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Dive team joins kayaker search

Written By miftah nugraha on Rabu, 28 Agustus 2013 | 19.55

THE search for missing Adelaide kayaker William McCallum is continuing today, with little hope of finding him alive.

The police dive team is being briefed and will join the search in Port Esperance in the state's far south.

The 27-year-old was last seen on Sunday afternoon when he set off from Dover jetty, 80km south-east of Hobart, to photograph the coastline.

His sea kayak was found upturned near Hope Island in Port Esperance about 8pm on Sunday.

Two police vessels are today searching the coastline from Gordon to Southport on both sides of the river.

Mr McCallum's family and his girlfriend Cordelia Dravitzki have travelled to Dover from Adelaide and have been briefed on the search by police.


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Truck crash causes delays

The rolled truck on the Midland Highway at Bridgewater. Picture: LEIGH WINBURN

A CRANE has been called in to clear a truck roll-over on the Midland Highway at Bridgewater.

The truck rolled at the Weily Park roundabout -- on the East Derwent Highway intersection north of McDonald's -- before 8am today.

Police said there would only be one lane operating in each direction while the crane was in place.

Officers are directing traffic at the accident site.

Motorists could experience delays in the area until early afternoon, with the removal operation expected to take up to four hours.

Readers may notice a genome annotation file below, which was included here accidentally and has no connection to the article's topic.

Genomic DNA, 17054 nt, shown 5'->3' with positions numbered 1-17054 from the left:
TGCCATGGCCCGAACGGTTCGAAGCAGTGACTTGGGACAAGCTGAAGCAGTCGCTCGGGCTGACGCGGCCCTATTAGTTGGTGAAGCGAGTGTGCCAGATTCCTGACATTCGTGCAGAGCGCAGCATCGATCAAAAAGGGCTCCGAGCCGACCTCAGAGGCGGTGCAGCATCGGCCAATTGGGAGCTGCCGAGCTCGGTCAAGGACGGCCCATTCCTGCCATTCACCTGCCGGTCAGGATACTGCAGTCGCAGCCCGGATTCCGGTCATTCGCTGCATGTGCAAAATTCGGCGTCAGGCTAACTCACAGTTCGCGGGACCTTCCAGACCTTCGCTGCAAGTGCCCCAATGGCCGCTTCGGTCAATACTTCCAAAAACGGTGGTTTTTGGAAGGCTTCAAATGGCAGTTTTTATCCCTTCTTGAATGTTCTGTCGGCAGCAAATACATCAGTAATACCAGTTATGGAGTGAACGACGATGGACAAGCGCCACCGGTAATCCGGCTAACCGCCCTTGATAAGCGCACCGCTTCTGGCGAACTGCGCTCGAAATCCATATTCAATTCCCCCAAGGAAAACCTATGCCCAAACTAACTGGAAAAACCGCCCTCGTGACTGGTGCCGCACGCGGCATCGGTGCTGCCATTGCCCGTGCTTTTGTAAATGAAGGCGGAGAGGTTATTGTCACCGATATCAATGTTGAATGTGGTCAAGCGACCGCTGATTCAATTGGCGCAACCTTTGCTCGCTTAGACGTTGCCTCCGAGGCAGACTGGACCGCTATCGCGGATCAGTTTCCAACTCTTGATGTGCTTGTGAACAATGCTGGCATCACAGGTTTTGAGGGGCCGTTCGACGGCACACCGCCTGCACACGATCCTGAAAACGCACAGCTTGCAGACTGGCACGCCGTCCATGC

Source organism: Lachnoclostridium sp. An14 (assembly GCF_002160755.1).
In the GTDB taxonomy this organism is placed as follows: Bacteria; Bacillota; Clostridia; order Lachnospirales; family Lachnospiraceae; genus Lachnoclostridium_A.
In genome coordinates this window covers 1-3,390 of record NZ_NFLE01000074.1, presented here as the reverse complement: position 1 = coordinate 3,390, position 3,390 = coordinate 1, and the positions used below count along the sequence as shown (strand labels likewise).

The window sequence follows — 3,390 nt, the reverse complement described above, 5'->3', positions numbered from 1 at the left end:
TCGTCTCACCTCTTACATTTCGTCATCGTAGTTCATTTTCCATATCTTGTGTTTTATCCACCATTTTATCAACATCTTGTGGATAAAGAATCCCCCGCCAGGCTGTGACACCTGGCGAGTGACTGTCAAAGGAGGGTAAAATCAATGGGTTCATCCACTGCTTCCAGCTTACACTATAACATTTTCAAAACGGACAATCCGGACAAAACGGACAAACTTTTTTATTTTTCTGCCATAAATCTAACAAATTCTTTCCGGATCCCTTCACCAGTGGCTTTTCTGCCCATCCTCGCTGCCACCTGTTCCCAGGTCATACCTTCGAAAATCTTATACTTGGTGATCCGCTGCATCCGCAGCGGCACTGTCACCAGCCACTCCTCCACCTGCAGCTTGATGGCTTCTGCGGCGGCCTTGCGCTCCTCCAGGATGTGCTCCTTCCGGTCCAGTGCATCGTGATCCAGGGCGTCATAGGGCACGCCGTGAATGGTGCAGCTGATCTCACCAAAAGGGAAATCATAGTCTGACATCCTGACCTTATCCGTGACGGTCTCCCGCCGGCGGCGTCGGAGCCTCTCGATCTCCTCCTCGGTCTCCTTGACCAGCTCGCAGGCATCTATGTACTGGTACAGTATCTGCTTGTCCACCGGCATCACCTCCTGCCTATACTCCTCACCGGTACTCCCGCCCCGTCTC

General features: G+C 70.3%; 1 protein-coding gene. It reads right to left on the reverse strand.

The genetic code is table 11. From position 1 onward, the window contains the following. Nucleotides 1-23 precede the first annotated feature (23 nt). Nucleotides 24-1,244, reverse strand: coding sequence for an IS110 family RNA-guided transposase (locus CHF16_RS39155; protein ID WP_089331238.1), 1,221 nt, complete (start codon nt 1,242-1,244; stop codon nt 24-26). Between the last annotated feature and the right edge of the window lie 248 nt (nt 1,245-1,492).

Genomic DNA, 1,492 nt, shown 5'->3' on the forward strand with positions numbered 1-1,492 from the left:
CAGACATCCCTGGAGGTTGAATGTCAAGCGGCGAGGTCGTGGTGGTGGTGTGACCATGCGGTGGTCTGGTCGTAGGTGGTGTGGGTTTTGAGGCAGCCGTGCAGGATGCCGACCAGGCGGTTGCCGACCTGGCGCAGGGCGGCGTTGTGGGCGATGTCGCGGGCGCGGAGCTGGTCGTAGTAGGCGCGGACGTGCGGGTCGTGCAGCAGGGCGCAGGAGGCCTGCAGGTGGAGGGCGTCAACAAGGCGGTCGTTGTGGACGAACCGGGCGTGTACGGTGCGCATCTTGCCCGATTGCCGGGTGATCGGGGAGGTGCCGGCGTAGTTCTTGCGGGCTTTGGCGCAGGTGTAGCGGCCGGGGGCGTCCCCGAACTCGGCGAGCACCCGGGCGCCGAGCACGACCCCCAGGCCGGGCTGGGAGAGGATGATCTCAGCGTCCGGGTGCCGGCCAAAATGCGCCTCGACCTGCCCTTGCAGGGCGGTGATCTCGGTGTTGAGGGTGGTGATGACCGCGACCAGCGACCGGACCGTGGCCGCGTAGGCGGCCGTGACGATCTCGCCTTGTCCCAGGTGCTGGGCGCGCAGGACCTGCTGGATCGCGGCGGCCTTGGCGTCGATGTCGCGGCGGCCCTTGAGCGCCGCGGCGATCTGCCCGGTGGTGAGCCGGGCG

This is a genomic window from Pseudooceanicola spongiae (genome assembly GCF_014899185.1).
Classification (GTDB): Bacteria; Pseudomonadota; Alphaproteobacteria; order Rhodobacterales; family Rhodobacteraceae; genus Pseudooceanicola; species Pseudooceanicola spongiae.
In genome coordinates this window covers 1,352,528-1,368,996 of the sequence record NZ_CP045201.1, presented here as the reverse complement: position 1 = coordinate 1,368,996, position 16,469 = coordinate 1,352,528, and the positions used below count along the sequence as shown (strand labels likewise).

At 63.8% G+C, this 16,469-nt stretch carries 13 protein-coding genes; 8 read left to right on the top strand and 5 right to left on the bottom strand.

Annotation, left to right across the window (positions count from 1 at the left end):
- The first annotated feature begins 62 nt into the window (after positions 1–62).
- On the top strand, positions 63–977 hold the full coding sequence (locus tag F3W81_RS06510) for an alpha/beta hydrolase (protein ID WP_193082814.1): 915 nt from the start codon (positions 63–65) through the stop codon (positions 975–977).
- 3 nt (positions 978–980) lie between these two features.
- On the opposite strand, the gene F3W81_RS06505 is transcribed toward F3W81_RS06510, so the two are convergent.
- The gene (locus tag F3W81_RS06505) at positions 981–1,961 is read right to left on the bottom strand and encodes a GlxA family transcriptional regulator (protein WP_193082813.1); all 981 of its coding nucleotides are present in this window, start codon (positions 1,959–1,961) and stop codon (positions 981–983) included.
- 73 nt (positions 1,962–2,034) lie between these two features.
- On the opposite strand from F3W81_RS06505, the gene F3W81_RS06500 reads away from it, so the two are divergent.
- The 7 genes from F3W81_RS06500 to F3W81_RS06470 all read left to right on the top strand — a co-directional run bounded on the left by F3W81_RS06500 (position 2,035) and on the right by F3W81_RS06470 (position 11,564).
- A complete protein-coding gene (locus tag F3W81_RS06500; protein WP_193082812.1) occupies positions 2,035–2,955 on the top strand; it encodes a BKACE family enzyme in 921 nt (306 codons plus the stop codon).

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Abbott's Tassie sweetener

OPPOSITION Leader Tony Abbott has defended the Coalition's $16 million pledge to a privately owned Hobart business, saying "Tasmania is a special case".

An Abbott-led government would make the co-investment in the Cadbury chocolate factory as part of a $66 million redevelopment that will allow popular tours at the facility to restart, after they were scrapped in 2008 amid health and safety concerns.

"Occasionally I think it is necessary to offer some judicious help," Mr Abbott told reporters.

He said the island state has the nation's highest unemployment rate and low income levels.

Mr Abbott made the announcement to factory workers today in the electorate of Denison.

The seat is held by independent MP Andrew Wilkie, who is tipped to retain it.

Mr Abbott said the "modest but significant" funding contribution would create more than 300 new jobs and secure 1000 existing positions, while boosting north Tasmania's dairy industry.

"It's quite unusual for a national government to co-invest with a profitable private business, but this co-investment is going to dramatically increase production, dramatically increase exports and dramatically increase employment," Mr Abbott said.

He had a brief tour of the facility, owned by food giant Kraft, watching as the ever-popular Freddo frog chocolate rolled off the production line.


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Ten guns stolen in North

Written By miftah nugraha on Selasa, 27 Agustus 2013 | 19.55

POLICE are investigating two separate burglaries where firearms were stolen in the past 24 hours.

Officers were called to the Mitre 10 hardware store at Longford, in northern Tasmania, early this morning after management discovered the business had been burgled.

At least four rifles were stolen after thieves broke in by smashing a hole in the rear wall of the building. Nothing else was stolen.

In another incident, the residents of a house in Poplar Parade, in the Launceston suburb of Youngtown, returned home yesterday afternoon to discover their shed had been burgled.